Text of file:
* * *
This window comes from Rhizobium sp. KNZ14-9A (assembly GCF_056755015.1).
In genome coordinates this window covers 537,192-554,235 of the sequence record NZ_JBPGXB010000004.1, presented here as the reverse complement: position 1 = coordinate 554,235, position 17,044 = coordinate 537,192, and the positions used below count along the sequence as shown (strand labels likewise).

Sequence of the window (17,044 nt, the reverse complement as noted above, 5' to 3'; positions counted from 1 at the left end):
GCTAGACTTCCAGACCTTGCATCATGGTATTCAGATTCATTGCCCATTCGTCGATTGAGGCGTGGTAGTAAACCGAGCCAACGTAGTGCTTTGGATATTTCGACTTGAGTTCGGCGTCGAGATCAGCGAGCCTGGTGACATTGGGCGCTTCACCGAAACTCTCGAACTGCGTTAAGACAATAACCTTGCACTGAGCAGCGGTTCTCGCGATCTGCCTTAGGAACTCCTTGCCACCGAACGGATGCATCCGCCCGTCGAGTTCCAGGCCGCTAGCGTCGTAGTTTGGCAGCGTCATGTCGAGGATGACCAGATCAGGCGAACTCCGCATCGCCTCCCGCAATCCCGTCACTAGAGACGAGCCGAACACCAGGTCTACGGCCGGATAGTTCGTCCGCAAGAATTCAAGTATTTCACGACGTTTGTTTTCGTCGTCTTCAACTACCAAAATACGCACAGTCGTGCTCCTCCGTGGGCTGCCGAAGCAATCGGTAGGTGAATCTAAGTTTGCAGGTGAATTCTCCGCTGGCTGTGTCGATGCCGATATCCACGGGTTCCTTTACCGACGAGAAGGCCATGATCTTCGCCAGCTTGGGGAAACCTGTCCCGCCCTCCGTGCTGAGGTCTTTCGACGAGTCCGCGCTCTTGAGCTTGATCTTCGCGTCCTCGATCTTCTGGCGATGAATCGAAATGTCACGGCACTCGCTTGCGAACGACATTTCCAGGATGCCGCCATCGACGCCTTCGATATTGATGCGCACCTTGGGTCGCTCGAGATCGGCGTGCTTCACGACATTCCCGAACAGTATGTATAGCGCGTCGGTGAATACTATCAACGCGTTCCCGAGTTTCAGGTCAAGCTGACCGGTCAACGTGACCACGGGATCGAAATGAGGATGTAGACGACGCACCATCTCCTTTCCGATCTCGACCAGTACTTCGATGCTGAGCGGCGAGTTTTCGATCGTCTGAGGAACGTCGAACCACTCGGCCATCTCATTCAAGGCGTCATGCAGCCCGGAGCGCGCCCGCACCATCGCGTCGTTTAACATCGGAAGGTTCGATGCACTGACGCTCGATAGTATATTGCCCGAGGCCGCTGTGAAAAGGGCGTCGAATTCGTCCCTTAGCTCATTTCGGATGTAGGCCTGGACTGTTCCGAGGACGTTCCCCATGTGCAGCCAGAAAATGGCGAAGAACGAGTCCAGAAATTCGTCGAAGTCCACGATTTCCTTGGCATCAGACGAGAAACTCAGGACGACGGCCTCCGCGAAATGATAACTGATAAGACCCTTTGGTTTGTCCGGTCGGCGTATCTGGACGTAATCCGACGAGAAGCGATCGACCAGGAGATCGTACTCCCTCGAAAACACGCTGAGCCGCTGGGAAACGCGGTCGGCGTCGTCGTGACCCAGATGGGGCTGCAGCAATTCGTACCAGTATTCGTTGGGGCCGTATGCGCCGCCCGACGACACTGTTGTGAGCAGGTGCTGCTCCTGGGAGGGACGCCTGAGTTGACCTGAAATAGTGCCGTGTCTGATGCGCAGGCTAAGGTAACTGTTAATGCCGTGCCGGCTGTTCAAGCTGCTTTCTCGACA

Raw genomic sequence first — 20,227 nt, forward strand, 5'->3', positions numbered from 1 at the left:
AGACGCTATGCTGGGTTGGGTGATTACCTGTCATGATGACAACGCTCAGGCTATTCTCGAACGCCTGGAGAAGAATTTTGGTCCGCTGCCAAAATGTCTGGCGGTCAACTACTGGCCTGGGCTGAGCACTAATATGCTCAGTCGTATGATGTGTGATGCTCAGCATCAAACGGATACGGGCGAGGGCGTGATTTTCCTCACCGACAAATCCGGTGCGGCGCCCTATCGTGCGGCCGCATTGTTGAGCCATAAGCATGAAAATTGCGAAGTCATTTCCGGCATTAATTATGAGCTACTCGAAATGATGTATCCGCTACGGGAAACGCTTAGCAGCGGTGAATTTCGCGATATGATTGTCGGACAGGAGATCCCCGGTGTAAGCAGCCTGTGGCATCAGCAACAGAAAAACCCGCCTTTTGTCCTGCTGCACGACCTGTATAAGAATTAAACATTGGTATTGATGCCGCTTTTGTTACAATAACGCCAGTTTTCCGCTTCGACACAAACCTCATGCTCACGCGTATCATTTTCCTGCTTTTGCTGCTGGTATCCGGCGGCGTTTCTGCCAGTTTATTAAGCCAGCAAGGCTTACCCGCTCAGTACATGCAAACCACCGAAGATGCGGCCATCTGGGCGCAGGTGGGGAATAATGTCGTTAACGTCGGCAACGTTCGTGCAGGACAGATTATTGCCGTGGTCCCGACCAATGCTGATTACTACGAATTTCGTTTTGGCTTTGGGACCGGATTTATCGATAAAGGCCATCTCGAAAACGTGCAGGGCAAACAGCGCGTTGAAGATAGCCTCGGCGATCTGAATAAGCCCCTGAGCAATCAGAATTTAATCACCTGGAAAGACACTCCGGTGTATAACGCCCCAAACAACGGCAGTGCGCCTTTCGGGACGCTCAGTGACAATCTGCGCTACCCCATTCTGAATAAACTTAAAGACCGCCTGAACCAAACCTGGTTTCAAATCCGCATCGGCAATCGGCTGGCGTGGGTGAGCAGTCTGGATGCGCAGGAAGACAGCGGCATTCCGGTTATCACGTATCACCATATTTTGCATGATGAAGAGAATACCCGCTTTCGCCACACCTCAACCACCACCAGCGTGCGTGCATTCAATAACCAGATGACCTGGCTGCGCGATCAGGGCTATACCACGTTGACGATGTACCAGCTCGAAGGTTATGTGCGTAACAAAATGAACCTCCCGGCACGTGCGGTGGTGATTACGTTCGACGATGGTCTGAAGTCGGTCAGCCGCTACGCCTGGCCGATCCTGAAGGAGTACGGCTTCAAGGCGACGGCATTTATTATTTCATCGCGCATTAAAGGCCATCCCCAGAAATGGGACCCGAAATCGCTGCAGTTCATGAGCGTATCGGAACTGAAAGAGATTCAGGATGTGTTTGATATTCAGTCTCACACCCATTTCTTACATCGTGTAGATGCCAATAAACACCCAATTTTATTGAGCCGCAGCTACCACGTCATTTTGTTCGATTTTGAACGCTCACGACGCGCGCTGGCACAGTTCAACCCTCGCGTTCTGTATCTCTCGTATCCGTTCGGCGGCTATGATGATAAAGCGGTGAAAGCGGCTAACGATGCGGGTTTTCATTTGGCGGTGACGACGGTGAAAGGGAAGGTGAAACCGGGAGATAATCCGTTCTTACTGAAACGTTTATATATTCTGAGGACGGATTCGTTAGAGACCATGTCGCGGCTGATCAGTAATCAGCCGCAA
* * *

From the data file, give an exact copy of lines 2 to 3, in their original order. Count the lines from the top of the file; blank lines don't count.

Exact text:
In genome coordinates this window covers 537,192-554,235 of the sequence record NZ_JBPGXB010000004.1, presented here as the reverse complement: position 1 = coordinate 554,235, position 17,044 = coordinate 537,192, and the positions used below count along the sequence as shown (strand labels likewise).

Sequence of the window (17,044 nt, the reverse complement as noted above, 5' to 3'; positions counted from 1 at the left end):